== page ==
Historically, the making of crafts in New Zealand has been affected by a range of both internal and external factors. The most significant of these have been wartime restrictions, government-imposed taxes and disincentives. Even so, by the late 1970's, studio pottery, this country’s most popular craft activity, was increasingly recognised as a viable career option.
By Richard Wolfe
Pioneers of Studio Pottery
When it began in the late nineteenth century, New Zealand studio pottery was largely the preserve of women, who were necessarily from families of means.  The most important of these early pioneers was Briar Gardner (1879-1968) whose family owned the Amalgamated Brick and Tile Company at Hobsonville (which later became Crown Lynn). Gardner, also had a home studio and kiln. Her work, and that of other early potters, was sold in department stores, and the demand increased during and after the Second World War when imported ceramics were largely unobtainable.
The Challenges of War
During the Second World War, import restrictions and disruptions to shipping meant irregular supplies of materials for the visual artists of New Zealand. In Christchurch it was suggested that artists would soon be obliged to ‘go surrealistic’ and compose pictures of discarded materials such as cheese-rind and bootlaces. Painters needed to adapt, as in making their own ‘canvases’ and using powder colours mixed with linseed oil in place of conventional oils. Rita Angus worked with more accessible materials, such as pencil, pen, ink and watercolour. This proved a prudent strategy for watercolours were more affordable at a time when people were experiencing financial difficulties. 
In November 1940 the New Zealand Society of Artists petitioned the Prime Minister to remove restrictions on the importation of artists’ materials. Although their demand was unsuccessful, the society was able to import a substantial quantity of materials for its members’ use, and other regional art societies followed suit. 
Pottery’s Post-war Revival
A short supply of domestic ceramics in New Zealand during the Second World War provided a boost for local potters. Pottery also enjoyed a renewal after the war when clay was found to be a suitably expressive medium. The popularity of the craft was encouraged by the availability of evening classes for beginners and the subsequent establishment of pottery clubs and galleries. 
In the 1960s the Department of Industries and Commerce took a particular interest in ceramics, as part of its policy of encouraging New Zealand industry. Departmental Secretary W. B. Sutch looked forward to local potters developing their own tradition and a significant export trade, and the prospect of every household in the country having pots handmade in New Zealand.
Whereas in its early days studio pottery had been dominated by women, in the 1960s it became a more viable career option and was increasingly taken up by men. Such was the popularity of pottery that by 1979 it was estimated that there were some 44,000 people actively engaged in the craft in New Zealand, and about 500 full time. Allegedly this represented more potters per head of population than any other country in the world.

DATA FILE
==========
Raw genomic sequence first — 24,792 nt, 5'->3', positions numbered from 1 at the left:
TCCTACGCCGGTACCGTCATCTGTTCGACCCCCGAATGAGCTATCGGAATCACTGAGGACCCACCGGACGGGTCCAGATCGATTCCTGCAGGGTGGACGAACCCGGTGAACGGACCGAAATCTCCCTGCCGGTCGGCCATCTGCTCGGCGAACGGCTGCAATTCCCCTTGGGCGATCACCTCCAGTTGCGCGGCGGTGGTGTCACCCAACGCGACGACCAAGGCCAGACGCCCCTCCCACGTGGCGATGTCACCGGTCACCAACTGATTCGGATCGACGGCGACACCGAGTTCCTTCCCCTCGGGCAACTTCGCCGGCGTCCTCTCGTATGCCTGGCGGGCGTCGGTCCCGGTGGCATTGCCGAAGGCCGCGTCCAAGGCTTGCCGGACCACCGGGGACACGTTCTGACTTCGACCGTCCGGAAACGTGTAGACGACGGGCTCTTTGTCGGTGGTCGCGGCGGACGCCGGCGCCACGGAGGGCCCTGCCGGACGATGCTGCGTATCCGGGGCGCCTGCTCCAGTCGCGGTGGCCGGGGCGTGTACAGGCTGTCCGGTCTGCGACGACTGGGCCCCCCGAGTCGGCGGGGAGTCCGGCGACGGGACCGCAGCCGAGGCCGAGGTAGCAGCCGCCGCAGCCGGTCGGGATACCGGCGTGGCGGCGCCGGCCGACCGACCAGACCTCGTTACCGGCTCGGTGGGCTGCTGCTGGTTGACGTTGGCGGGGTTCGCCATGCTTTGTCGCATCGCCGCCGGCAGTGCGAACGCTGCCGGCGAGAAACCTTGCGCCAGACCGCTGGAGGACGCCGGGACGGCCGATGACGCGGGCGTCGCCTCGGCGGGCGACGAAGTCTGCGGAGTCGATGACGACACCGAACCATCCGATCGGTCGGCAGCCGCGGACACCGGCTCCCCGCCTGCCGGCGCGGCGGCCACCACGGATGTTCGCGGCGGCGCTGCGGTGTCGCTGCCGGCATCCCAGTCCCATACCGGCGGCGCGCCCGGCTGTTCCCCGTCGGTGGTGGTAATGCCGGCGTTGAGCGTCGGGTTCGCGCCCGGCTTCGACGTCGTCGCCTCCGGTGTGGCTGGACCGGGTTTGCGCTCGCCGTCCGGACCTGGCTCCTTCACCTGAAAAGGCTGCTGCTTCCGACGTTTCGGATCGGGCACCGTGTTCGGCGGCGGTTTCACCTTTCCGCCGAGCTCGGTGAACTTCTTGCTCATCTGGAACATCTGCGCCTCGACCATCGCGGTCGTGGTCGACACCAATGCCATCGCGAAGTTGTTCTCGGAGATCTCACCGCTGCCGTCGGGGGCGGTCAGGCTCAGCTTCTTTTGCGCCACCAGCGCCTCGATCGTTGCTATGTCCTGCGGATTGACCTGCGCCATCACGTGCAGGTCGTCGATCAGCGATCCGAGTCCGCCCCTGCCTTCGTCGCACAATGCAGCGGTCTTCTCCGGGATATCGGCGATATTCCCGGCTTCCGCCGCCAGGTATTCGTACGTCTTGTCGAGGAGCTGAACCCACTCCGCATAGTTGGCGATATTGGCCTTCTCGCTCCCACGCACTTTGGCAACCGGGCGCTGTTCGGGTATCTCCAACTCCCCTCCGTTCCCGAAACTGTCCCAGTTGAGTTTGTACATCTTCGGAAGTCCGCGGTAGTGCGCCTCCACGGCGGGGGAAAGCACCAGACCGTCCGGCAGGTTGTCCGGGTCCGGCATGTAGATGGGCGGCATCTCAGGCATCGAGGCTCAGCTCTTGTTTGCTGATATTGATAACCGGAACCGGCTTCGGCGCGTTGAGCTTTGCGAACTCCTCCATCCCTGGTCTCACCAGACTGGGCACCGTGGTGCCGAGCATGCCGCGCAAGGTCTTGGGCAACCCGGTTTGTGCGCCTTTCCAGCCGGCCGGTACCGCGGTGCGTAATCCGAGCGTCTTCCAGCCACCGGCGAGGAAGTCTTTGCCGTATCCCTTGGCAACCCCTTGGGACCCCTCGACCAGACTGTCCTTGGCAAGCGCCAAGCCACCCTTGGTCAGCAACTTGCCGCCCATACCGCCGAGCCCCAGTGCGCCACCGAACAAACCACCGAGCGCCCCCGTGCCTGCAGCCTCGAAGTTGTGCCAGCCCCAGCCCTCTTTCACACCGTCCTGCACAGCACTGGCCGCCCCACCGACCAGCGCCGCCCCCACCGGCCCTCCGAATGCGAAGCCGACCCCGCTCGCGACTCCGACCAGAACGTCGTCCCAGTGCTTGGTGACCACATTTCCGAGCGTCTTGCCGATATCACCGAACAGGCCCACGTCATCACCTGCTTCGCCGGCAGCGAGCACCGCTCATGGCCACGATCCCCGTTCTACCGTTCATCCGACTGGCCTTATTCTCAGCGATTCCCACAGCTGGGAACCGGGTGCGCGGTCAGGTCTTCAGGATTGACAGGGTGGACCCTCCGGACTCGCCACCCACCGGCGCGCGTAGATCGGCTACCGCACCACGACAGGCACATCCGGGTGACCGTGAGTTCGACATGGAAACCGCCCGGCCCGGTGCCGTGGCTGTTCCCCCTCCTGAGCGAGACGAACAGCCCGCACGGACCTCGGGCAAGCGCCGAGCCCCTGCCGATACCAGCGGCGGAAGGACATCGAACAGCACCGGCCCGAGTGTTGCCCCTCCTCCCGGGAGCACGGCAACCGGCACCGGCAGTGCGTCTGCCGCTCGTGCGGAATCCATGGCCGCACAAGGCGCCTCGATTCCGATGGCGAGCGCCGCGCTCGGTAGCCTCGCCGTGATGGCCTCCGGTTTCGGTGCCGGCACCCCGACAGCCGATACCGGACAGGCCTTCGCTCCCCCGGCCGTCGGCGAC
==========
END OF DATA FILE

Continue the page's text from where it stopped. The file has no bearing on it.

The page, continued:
The Threat of Sales Tax
In 1979 the New Zealand craft community was threatened by the imposition of a sales tax, legislation which would affect not only the makers of pottery but also handmade toys, weavings, sculpture, craft jewellery and craft wooden tableware. The ill-defined and contradictory proposal caused much controversy, differentiating between functional and decorative items. Thus, a jug with a handle was exempt from the tax, while the same form without a handle would qualify as a vase and be subject to the tax. Similarly, if a decorated plate was referred to as a plaque it would be taxed at 40%; as a plate it would only attract 10%. The tax was widely seen as a disincentive to the crafts community, and a public meeting of some 900 people at the Auckland Town Hall on 28 June led to the formation of CAST – Crafts Against Sales Tax. The contentious issue was lampooned by Peter Lange, whose non-functional ceramic dartboard, Objet d’art, was sold at a CAST fundraising event.
In early November 1979 the Government responded to the crafts community’s concerns, by either removing or reducing the sales tax on all hand-made goods, and also reducing a sales tax introduced in 1975 on ornaments, vases and statuettes.
Boom, Bust and Diversification
Following the threatened sales tax, the New Zealand crafts community enjoyed a relatively buoyant market. But the 1987 share market crash and the newly deregulated economy brought new challenges in the form of a flood of mass-produced imports. If planters had previously provided a steady income, local potters were now competing with cheaper items sourced from overseas. In order to survive they needed to develop niche markets, but there was of course only so much room for specialisation. As a result, many potters either moved into other areas of employment or returned to a previous vocation. However, despite economic downturns there have been opportunities for local makers, such as the production of decorative items for the burgeoning home improvement industry, and tableware for both domestic and restaurant use.
In its early days studio pottery in New Zealand was dominated by women, but when it became a more viable career option in the 1960s it was increasingly taken over by men. As it is now considered an unreliable means of providing a livelihood, it has once again become the preserve of women, who are likely to be juggling pottery between their other commitments.
Emily Siddell and Mark Goody, collectively known as Ace Firers, make a wide range of ceramics for homes and restaurants. All Rights Reserved: Ace Firers, 2019